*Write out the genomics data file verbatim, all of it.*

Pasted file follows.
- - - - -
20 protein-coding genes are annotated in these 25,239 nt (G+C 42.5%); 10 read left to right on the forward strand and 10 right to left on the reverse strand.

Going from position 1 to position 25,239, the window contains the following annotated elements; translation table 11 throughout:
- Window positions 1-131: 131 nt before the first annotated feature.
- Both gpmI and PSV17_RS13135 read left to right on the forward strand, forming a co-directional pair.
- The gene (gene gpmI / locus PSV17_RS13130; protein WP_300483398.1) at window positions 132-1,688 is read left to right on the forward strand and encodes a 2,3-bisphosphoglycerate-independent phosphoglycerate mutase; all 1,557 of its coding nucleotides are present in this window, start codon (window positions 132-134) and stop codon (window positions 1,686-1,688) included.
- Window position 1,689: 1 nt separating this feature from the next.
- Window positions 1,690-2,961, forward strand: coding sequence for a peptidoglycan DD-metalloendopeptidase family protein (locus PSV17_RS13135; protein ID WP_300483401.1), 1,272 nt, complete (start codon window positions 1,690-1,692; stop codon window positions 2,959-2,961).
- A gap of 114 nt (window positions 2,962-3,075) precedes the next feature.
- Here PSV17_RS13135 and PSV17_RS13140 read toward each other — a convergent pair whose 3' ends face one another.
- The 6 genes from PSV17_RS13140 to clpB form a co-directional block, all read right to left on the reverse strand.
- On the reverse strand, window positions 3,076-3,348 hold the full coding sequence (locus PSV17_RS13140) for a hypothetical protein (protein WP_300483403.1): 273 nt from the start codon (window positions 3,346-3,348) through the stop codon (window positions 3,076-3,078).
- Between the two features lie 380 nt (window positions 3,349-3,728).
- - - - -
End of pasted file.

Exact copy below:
20 protein-coding genes are annotated in these 25,239 nt (G+C 42.5%); 10 read left to right on the forward strand and 10 right to left on the reverse strand.

Going from position 1 to position 25,239, the window contains the following annotated elements; translation table 11 throughout:
- Window positions 1-131: 131 nt before the first annotated feature.
- Both gpmI and PSV17_RS13135 read left to right on the forward strand, forming a co-directional pair.
- The gene (gene gpmI / locus PSV17_RS13130; protein WP_300483398.1) at window positions 132-1,688 is read left to right on the forward strand and encodes a 2,3-bisphosphoglycerate-independent phosphoglycerate mutase; all 1,557 of its coding nucleotides are present in this window, start codon (window positions 132-134) and stop codon (window positions 1,686-1,688) included.
- Window position 1,689: 1 nt separating this feature from the next.
- Window positions 1,690-2,961, forward strand: coding sequence for a peptidoglycan DD-metalloendopeptidase family protein (locus PSV17_RS13135; protein ID WP_300483401.1), 1,272 nt, complete (start codon window positions 1,690-1,692; stop codon window positions 2,959-2,961).
- A gap of 114 nt (window positions 2,962-3,075) precedes the next feature.
- Here PSV17_RS13135 and PSV17_RS13140 read toward each other — a convergent pair whose 3' ends face one another.
- The 6 genes from PSV17_RS13140 to clpB form a co-directional block, all read right to left on the reverse strand.
- On the reverse strand, window positions 3,076-3,348 hold the full coding sequence (locus PSV17_RS13140) for a hypothetical protein (protein WP_300483403.1): 273 nt from the start codon (window positions 3,346-3,348) through the stop codon (window positions 3,076-3,078).
- Between the two features lie 380 nt (window positions 3,349-3,728).